While Philip was young, he was held hostage in Thebes, and received a military and diplomatic education from Epaminondas. By 364 BCE, Philip returned to Macedon, and the skills he learned while in Thebes, coupled with his expansionist vision of Macedonian greatness, brought him early successes when he ascended to the throne in 359 BCE. When he assumed the throne, the eastern regions of Macedonia had been sacked and invaded by the Paionians, and the Thracians and the Athenians had landed a contingent on the coast at Methoni. Philip pushed the Paionians and Thracians back, promising them tributes, and defeated the 3,000 Athenian hoplites at Methoni. In the interim between conflicts, Philip focused on strengthening his army and his overall position domestically, introducing the phalanx infantry corps and arming them with long spears, called sarissas.
In 358 BCE, Philip marched against the Illyrians, establishing his authority inland as far as Lake Ohrid. Subsequently, he agreed to lease the gold mines of Mount Pangaion to the Athenians in exchange for the return of the city of Pydna to Macedon. Ultimately, after conquering Amphipolis in 357 BCE, he reneged on his agreement, which led to war with Athens. During that conflict, Philip conquered Potidaea, but ceded it to the Chalkidian League of Olynthus, with which he was allied. A year later, he also conquered Crenides and changed its name to Philippi, using the gold from the mines there to finance subsequent campaigns.
Third Sacred War
Philip earned immense prestige and secured Macedon’s position in the Hellenic world during his involvement in the Third Sacred War, which began in Greece in 356 BCE. Early in the war, Philip defeated the Thessalians at the Battle of Crocus Field, allowing him to acquire Pherae and Magnesia, which was the location of an important harbor, Pagasae. He did not attempt to advance further into central Greece, however, because the Athenians occupied Thermopylae. Although there were no open hostilities between the Athenians and Macedonians at the time, tensions had arisen as a result of Philip’s recent land and resource acquisitions. Instead, Philip focused on subjugating the Balkan hill-country in the west and north, and attacking Greek coastal cities, many of which Philip maintained friendly relations with, until he had conquered their surrounding territories. Nonetheless, war with Athens would arise intermittently for the duration of Philip’s campaigns, due to conflicts over land and/or with allies.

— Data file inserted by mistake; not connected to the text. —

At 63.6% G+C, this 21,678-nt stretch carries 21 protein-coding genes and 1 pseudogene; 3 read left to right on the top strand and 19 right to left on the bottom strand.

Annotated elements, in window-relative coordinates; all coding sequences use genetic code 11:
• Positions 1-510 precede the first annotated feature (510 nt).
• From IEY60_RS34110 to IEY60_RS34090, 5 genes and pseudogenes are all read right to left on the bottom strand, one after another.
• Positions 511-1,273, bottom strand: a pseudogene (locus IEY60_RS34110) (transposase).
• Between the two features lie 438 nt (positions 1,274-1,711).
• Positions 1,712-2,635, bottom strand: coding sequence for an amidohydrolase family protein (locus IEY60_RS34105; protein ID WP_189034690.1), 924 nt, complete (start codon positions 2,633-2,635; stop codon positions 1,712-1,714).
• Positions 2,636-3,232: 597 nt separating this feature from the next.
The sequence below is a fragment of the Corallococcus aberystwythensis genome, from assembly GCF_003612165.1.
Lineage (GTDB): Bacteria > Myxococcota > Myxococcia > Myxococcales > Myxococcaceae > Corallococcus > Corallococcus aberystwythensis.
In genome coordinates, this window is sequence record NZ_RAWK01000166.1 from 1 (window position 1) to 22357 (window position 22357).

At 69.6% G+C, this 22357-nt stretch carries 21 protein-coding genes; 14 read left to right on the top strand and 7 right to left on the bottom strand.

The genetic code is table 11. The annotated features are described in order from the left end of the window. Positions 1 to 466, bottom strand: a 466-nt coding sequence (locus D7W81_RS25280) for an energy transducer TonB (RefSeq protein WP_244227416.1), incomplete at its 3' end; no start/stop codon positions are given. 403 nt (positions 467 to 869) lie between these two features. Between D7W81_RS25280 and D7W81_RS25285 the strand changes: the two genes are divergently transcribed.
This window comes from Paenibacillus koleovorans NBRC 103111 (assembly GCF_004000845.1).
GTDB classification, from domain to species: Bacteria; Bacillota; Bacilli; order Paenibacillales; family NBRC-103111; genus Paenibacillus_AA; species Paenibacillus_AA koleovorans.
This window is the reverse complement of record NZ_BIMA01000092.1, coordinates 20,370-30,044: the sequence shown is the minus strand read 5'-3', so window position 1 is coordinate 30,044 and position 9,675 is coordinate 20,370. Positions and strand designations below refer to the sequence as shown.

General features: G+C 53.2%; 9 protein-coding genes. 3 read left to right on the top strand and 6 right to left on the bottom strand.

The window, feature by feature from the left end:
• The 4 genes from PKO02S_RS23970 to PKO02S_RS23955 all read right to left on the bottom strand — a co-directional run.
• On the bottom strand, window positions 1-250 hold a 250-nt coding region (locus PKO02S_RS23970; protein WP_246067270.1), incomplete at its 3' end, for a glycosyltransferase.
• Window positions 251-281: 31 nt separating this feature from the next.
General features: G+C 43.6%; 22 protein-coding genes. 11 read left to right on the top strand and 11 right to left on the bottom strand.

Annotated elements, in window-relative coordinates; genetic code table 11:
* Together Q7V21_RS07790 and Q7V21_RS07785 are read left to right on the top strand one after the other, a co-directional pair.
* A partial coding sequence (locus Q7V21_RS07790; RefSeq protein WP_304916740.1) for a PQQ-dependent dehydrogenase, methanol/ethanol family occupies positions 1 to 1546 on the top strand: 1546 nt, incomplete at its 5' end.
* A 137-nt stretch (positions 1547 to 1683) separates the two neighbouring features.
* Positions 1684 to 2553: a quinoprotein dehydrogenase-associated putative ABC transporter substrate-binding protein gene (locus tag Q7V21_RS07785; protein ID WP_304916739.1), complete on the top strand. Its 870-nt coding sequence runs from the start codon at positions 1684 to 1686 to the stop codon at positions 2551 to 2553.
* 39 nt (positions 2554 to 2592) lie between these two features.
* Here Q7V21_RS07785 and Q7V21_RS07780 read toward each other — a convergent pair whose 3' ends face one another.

For many Macedonian rulers, the Achaemenid Empire in Persia was a major sociopolitical influence, and Philip II was no exception. Many institutions and demonstrations of his power mirrored established Achaemenid conventions. For example, Philip established a Royal Secretary and Archive, as well as the institution of Royal Pages, which would mount the king on his horse in a manner very similar to the way in which Persian kings were mounted. He also aimed to make his power both political and religious in nature, utilizing a special throne stylized after those of the Achaemenid court, to demonstrate his elevated rank. Achaemenid administrative practices were also utilized in Macedonia rule of conquered lands, such as Thrace in 342-334 BCE.
In 337 BCE, Philip created and led the League of Corinth. Members of the league agreed not to engage in conflict with one another unless their aim was to suppress revolution. Another stated aim of the league was to invade the Persian Empire. Ironically, in 336 BCE, Philip was assassinated during the earliest stages of the Persian venture, during the marriage of his daughter Cleopatra to Alexander I of Epirus.